Is the Internet Broken? Web Veteran Says No - InformationWeek

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Is the Internet Broken? Web Veteran Says No

David Clark, senior research scientist at MIT, says he believes the Internet is crumbling under the weight of security problems and it must be rebuilt. Mike Nelson, IBM's director of On Demand Business and former director for technology policy at the FCC, disagrees.

Technology Review magazine recently ran a provocative cover story titled, "Is the Internet Broken?" The article expressed the ideas of David Clark, senior research scientist at MIT, who says he believes the Internet is crumbling under the weight of security problems and it must be rebuilt.

"We might just be at the point where the utility of the Internet stalls--and perhaps turns downward," Clark stated. His vision for a new Internet architecture contains four components: security in the form of authentication, spam and virus blocking; protocols that allow Internet service providers to better route traffic and offer advanced services without compromising their businesses; provision for future computing devices to connect to the Internet; and technology that makes the network easier to manage and more resilient.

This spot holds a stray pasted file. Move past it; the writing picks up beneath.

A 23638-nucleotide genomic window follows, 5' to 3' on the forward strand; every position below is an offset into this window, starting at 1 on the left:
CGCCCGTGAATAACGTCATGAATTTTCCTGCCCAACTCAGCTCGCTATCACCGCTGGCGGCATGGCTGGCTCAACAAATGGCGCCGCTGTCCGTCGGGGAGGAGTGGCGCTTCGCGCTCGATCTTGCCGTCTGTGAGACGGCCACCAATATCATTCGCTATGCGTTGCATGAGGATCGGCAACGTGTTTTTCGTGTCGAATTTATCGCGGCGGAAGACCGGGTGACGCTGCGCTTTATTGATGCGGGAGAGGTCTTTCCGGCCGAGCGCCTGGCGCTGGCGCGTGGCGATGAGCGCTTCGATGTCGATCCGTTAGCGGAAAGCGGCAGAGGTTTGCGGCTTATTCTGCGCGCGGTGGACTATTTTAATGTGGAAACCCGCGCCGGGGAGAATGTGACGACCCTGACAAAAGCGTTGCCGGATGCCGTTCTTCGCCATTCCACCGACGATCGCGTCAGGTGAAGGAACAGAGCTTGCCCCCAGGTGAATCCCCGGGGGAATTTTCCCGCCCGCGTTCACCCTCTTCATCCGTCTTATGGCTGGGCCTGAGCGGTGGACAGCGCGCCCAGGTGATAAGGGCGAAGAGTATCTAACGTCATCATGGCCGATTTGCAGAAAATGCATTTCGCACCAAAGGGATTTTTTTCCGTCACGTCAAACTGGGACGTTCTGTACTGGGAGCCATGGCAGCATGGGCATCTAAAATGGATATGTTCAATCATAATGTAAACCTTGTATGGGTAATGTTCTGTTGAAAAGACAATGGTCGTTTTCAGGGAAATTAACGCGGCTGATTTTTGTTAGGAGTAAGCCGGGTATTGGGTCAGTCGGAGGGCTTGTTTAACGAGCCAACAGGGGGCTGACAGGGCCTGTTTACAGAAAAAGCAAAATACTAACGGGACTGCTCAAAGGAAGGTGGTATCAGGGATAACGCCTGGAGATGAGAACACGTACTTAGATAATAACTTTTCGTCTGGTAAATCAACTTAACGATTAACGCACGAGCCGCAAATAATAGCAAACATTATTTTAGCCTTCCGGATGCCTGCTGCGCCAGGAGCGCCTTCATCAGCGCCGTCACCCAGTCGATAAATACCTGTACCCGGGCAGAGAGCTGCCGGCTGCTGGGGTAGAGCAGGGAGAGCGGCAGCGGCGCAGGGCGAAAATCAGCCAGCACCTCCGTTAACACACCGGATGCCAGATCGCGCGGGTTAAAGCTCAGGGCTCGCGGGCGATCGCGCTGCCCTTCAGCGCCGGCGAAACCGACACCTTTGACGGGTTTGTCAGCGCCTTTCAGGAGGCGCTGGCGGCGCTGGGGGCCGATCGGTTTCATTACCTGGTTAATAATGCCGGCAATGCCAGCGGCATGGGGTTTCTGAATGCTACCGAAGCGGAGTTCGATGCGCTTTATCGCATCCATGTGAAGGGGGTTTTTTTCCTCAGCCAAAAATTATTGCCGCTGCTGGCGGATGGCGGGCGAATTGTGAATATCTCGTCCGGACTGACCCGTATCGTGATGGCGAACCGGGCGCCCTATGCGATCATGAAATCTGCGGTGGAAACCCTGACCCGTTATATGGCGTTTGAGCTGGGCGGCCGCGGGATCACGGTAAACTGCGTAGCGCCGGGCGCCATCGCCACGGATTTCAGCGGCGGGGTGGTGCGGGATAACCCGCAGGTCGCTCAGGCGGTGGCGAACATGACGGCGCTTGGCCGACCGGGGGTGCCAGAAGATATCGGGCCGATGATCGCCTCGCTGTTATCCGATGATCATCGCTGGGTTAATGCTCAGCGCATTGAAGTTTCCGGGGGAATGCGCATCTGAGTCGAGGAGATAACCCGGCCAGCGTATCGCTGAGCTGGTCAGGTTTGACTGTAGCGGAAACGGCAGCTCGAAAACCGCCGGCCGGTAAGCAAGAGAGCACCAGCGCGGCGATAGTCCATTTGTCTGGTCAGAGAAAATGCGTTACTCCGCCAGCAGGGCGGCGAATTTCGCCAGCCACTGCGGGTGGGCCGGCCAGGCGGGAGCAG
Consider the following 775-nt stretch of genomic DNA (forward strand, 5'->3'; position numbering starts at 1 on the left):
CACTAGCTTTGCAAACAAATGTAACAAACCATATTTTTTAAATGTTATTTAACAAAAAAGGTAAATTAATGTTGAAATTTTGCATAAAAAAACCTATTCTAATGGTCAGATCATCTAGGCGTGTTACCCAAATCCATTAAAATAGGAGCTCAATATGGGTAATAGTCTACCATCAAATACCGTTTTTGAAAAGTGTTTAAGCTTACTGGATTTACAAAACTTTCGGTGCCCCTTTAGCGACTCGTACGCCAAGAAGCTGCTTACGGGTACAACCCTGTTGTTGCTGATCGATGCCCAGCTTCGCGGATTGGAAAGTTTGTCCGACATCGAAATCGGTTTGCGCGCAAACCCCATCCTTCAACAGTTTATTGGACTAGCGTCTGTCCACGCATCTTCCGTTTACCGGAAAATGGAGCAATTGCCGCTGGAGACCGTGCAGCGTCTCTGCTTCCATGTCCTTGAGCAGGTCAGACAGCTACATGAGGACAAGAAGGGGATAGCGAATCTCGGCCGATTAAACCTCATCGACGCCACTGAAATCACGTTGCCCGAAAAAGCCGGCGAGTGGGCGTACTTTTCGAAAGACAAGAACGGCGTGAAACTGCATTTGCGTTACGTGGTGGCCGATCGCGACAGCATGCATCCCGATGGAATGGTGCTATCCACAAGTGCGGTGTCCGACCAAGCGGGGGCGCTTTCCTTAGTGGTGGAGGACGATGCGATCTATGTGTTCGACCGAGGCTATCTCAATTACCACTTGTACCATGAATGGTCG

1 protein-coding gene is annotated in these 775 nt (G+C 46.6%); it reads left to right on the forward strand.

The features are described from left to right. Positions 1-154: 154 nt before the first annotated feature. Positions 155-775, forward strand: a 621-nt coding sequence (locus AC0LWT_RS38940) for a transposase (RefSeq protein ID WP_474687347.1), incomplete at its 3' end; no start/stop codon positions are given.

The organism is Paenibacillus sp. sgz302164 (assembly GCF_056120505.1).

To get a perspective from outside academia, we turned to Mike Nelson, IBM's director of On Demand Business and former director for technology policy at the FCC. An MIT grad, Nelson previously served in the White House Office of Science and Technology Policy.

"The Internet isn't broken; I would say it's very robust," Nelson counters. On the other hand, "We're all figuring out what we can do to keep the Internet going. There are a few standards that will make the Internet more reliable."

First is IPv6, a network layer standard that will ensure there are enough IP addresses for billions of new devices. Second is IPsec, a framework of network security protocols. Third is DNSSEC (DNS Security Extensions), which will add security to the DNS used on IP networks, bolstering authentication.


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